• Audrey Delgado - 2013-05-05
    Alright, thank you i will give it a try! she gradualy seems to become more and more friendly with our new dove
Reply
Joy - 2013-04-18
Hi all! I have what I believe is a ringneck dove -- wild, with a permanently broken wing, but otherwise seemingly in perfect health. We tried initially to take him/her ('Peet') to our vet, but they would not see a 'wild' bird. I live in a really remote area, two hours from a 'real' town (just moved here in Dec '12). We are happy to keep and care for Peet (we have horses, chickens, cats, dogs -- all spoiled and loved), I just want to make sure this bird is not miserable and bored. Peet's in a rectangle cage, with several perches made of natural wood that he hops around on. Feeding parakeet seed, supplementing with greens, a tiny bowl of grit and a small glass bowl of fresh water (changed twice a day) is available for him. The floor of the cage is solid, lined with newspaper and a light coating of alfalfa hay. Tried the bird bath, he's not interested. Millet sprays and cuttlebone hanging in the cage. He's tolerant of us but obviously still scared of us a bit -- less so than other birds might be, I'm sure. Any suggestions for keeping little Peet happy and entertained are welcome! Thank you.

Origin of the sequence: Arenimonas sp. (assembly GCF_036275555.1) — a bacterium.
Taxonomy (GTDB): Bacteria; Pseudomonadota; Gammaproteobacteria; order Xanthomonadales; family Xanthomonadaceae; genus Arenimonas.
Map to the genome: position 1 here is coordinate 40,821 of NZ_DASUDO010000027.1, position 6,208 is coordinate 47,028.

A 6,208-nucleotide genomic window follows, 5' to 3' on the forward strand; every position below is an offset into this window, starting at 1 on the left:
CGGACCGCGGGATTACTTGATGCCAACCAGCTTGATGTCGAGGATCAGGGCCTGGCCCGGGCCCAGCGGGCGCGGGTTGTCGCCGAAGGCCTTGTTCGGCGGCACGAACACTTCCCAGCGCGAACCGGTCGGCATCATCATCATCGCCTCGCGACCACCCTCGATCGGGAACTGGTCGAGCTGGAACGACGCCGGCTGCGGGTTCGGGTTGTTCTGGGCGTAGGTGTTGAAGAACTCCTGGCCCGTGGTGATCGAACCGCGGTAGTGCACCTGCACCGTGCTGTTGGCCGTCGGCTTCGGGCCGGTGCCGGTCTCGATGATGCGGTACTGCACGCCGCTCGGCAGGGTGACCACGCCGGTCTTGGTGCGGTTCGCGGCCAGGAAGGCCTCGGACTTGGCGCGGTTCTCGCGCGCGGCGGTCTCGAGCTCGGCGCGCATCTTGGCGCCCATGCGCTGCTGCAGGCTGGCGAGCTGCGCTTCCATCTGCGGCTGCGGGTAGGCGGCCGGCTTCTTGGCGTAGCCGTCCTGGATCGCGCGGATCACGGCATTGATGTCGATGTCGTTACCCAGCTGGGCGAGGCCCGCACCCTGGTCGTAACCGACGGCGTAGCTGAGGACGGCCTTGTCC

Click For Replies (1)
  • Clarice Brough - 2013-04-22